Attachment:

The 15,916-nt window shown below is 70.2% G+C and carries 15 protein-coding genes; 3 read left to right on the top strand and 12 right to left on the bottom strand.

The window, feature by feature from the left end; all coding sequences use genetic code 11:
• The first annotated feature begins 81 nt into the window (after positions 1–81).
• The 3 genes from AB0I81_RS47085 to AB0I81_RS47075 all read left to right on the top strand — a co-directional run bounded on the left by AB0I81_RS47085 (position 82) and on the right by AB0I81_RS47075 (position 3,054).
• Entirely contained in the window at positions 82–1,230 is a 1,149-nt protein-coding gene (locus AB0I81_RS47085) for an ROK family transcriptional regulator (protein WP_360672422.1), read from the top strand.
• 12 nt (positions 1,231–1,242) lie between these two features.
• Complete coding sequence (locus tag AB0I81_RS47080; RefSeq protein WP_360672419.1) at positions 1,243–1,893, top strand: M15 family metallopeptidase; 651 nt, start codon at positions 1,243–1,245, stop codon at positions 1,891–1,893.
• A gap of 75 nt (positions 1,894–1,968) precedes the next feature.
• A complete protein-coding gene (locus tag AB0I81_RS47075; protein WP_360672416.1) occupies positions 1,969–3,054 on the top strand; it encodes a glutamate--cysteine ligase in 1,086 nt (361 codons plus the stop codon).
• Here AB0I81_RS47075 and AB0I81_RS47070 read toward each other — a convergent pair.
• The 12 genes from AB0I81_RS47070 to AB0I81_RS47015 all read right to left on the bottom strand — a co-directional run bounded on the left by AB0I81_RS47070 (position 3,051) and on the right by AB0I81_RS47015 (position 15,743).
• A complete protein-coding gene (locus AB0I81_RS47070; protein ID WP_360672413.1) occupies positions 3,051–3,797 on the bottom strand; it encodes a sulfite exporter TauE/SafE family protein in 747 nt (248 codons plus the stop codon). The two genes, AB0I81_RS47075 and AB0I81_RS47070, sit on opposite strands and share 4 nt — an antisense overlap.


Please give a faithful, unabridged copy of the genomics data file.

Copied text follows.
The 15,916-nt window shown below is 70.2% G+C and carries 15 protein-coding genes; 3 read left to right on the top strand and 12 right to left on the bottom strand.

The window, feature by feature from the left end; all coding sequences use genetic code 11:
• The first annotated feature begins 81 nt into the window (after positions 1–81).
• The 3 genes from AB0I81_RS47085 to AB0I81_RS47075 all read left to right on the top strand — a co-directional run bounded on the left by AB0I81_RS47085 (position 82) and on the right by AB0I81_RS47075 (position 3,054).
• Entirely contained in the window at positions 82–1,230 is a 1,149-nt protein-coding gene (locus AB0I81_RS47085) for an ROK family transcriptional regulator (protein WP_360672422.1), read from the top strand.
• 12 nt (positions 1,231–1,242) lie between these two features.
• Complete coding sequence (locus tag AB0I81_RS47080; RefSeq protein WP_360672419.1) at positions 1,243–1,893, top strand: M15 family metallopeptidase; 651 nt, start codon at positions 1,243–1,245, stop codon at positions 1,891–1,893.
• A gap of 75 nt (positions 1,894–1,968) precedes the next feature.
• A complete protein-coding gene (locus tag AB0I81_RS47075; protein WP_360672416.1) occupies positions 1,969–3,054 on the top strand; it encodes a glutamate--cysteine ligase in 1,086 nt (361 codons plus the stop codon).
• Here AB0I81_RS47075 and AB0I81_RS47070 read toward each other — a convergent pair.
• The 12 genes from AB0I81_RS47070 to AB0I81_RS47015 all read right to left on the bottom strand — a co-directional run bounded on the left by AB0I81_RS47070 (position 3,051) and on the right by AB0I81_RS47015 (position 15,743).
• A complete protein-coding gene (locus AB0I81_RS47070; protein ID WP_360672413.1) occupies positions 3,051–3,797 on the bottom strand; it encodes a sulfite exporter TauE/SafE family protein in 747 nt (248 codons plus the stop codon). The two genes, AB0I81_RS47075 and AB0I81_RS47070, sit on opposite strands and share 4 nt — an antisense overlap.